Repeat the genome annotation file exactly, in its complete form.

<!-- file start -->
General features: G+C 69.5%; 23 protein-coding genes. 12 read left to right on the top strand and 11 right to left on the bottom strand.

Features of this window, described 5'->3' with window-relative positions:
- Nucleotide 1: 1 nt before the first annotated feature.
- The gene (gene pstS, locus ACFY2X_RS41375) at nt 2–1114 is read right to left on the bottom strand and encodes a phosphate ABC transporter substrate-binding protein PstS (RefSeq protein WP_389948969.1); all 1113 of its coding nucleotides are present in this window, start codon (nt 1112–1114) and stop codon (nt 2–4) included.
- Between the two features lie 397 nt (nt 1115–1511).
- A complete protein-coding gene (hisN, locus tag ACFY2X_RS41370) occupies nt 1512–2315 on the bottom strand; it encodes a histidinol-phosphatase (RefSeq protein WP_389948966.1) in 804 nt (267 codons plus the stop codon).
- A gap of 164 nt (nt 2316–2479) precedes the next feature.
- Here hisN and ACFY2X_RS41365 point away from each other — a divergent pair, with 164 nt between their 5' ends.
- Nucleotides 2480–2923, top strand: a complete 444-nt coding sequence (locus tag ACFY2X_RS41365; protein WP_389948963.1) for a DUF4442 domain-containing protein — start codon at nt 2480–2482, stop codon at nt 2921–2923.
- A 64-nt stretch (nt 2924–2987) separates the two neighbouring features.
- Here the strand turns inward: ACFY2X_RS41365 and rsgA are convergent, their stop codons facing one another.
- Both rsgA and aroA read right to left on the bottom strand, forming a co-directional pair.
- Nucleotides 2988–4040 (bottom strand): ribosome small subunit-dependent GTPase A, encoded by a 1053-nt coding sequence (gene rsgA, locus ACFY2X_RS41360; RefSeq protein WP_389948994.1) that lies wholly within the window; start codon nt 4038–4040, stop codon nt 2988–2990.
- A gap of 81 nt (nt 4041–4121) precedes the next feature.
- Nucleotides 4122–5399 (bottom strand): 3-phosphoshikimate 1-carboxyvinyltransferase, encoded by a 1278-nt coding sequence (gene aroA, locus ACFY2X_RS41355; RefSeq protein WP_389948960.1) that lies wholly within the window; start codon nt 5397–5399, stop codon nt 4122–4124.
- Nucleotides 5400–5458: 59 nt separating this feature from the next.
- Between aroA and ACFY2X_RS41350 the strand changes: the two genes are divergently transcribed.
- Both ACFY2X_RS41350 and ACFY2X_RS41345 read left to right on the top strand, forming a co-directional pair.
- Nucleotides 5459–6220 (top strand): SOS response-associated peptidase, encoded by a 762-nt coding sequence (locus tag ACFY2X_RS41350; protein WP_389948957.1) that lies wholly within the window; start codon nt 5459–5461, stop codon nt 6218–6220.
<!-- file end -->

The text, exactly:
General features: G+C 69.5%; 23 protein-coding genes. 12 read left to right on the top strand and 11 right to left on the bottom strand.

Features of this window, described 5'->3' with window-relative positions:
- Nucleotide 1: 1 nt before the first annotated feature.
- The gene (gene pstS, locus ACFY2X_RS41375) at nt 2–1114 is read right to left on the bottom strand and encodes a phosphate ABC transporter substrate-binding protein PstS (RefSeq protein WP_389948969.1); all 1113 of its coding nucleotides are present in this window, start codon (nt 1112–1114) and stop codon (nt 2–4) included.
- Between the two features lie 397 nt (nt 1115–1511).
- A complete protein-coding gene (hisN, locus tag ACFY2X_RS41370) occupies nt 1512–2315 on the bottom strand; it encodes a histidinol-phosphatase (RefSeq protein WP_389948966.1) in 804 nt (267 codons plus the stop codon).
- A gap of 164 nt (nt 2316–2479) precedes the next feature.
- Here hisN and ACFY2X_RS41365 point away from each other — a divergent pair, with 164 nt between their 5' ends.
- Nucleotides 2480–2923, top strand: a complete 444-nt coding sequence (locus tag ACFY2X_RS41365; protein WP_389948963.1) for a DUF4442 domain-containing protein — start codon at nt 2480–2482, stop codon at nt 2921–2923.
- A 64-nt stretch (nt 2924–2987) separates the two neighbouring features.
- Here the strand turns inward: ACFY2X_RS41365 and rsgA are convergent, their stop codons facing one another.
- Both rsgA and aroA read right to left on the bottom strand, forming a co-directional pair.
- Nucleotides 2988–4040 (bottom strand): ribosome small subunit-dependent GTPase A, encoded by a 1053-nt coding sequence (gene rsgA, locus ACFY2X_RS41360; RefSeq protein WP_389948994.1) that lies wholly within the window; start codon nt 4038–4040, stop codon nt 2988–2990.
- A gap of 81 nt (nt 4041–4121) precedes the next feature.
- Nucleotides 4122–5399 (bottom strand): 3-phosphoshikimate 1-carboxyvinyltransferase, encoded by a 1278-nt coding sequence (gene aroA, locus ACFY2X_RS41355; RefSeq protein WP_389948960.1) that lies wholly within the window; start codon nt 5397–5399, stop codon nt 4122–4124.
- Nucleotides 5400–5458: 59 nt separating this feature from the next.
- Between aroA and ACFY2X_RS41350 the strand changes: the two genes are divergently transcribed.
- Both ACFY2X_RS41350 and ACFY2X_RS41345 read left to right on the top strand, forming a co-directional pair.
- Nucleotides 5459–6220 (top strand): SOS response-associated peptidase, encoded by a 762-nt coding sequence (locus tag ACFY2X_RS41350; protein WP_389948957.1) that lies wholly within the window; start codon nt 5459–5461, stop codon nt 6218–6220.